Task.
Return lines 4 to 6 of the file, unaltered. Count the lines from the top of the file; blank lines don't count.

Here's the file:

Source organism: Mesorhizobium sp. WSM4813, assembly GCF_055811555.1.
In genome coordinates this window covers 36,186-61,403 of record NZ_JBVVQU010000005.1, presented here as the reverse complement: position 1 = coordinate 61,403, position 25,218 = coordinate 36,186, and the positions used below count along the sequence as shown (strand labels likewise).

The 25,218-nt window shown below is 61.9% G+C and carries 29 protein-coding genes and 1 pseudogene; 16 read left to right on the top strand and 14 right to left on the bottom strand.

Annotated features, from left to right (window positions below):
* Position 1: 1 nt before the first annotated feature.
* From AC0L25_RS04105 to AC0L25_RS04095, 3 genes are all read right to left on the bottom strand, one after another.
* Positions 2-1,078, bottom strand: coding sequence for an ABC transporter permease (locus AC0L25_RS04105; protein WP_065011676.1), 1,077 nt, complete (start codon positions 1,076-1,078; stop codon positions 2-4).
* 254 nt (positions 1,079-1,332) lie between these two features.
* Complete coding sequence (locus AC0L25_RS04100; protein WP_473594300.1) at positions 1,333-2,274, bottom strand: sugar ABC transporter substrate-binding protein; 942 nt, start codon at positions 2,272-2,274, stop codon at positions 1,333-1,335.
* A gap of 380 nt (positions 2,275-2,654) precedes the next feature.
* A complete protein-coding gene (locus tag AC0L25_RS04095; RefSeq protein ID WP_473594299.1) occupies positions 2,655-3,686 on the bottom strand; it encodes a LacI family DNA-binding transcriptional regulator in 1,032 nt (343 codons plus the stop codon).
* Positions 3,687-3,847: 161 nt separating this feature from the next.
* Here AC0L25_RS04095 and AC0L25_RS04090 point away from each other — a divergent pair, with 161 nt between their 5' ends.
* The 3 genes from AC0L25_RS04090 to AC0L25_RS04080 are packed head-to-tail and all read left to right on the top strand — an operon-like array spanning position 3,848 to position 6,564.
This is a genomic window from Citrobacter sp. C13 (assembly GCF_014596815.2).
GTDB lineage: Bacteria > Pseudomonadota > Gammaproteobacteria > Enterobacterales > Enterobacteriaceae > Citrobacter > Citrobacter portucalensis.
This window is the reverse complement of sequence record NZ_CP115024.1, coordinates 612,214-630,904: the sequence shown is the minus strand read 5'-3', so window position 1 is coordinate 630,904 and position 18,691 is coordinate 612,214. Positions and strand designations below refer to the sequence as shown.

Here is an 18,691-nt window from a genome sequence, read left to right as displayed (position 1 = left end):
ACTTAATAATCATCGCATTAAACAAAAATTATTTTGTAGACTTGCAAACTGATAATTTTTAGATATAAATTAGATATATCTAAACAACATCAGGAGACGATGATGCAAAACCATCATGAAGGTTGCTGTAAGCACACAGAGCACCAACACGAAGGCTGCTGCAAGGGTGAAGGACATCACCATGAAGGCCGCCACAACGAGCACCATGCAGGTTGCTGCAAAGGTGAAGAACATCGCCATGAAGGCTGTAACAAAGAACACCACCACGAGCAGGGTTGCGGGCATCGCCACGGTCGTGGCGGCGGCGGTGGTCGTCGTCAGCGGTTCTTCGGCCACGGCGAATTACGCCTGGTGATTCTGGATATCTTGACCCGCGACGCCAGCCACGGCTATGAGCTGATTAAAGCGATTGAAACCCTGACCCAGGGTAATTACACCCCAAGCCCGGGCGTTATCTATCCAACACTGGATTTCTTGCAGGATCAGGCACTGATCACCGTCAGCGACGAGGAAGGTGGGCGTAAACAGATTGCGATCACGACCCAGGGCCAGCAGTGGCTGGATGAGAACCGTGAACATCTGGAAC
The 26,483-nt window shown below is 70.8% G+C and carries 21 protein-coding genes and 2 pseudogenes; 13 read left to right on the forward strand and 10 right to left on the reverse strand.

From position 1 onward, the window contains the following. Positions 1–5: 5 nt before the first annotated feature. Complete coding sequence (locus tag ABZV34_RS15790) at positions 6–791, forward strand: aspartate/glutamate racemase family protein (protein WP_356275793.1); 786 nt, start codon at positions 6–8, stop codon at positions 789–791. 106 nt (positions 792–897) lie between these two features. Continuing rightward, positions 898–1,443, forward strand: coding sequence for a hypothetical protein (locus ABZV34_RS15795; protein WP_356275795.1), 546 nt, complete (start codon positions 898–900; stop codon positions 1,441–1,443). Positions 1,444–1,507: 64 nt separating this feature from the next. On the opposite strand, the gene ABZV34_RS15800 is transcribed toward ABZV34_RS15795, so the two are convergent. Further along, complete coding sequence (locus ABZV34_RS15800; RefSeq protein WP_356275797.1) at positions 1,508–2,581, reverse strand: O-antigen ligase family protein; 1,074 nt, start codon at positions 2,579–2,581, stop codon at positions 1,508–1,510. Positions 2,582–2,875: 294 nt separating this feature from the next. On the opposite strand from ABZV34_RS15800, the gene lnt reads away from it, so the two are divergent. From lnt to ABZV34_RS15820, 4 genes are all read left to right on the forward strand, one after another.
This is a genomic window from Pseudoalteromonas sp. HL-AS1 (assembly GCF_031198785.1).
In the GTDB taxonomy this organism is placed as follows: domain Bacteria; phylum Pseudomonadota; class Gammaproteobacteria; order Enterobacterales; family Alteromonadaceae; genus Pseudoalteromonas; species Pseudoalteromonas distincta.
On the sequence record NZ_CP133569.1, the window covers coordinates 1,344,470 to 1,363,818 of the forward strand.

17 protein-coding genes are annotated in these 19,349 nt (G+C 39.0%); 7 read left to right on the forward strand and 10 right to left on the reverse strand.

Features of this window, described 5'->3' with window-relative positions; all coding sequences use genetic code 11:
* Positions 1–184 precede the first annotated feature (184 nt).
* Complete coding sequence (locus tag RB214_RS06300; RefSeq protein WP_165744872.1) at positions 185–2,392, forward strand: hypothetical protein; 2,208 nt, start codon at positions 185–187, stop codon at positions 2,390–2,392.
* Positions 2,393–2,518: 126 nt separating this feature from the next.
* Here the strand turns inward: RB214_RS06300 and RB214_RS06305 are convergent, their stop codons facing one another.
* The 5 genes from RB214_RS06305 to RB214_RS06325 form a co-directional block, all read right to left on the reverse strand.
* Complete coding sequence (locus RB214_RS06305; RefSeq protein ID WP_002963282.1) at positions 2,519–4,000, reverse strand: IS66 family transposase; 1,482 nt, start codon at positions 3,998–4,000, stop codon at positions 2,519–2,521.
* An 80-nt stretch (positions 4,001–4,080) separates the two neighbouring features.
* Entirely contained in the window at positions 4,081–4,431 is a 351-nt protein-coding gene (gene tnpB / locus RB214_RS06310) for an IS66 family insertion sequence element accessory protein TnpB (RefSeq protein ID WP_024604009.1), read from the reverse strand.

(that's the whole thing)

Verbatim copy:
Annotated features, from left to right (window positions below):
* Position 1: 1 nt before the first annotated feature.
* From AC0L25_RS04105 to AC0L25_RS04095, 3 genes are all read right to left on the bottom strand, one after another.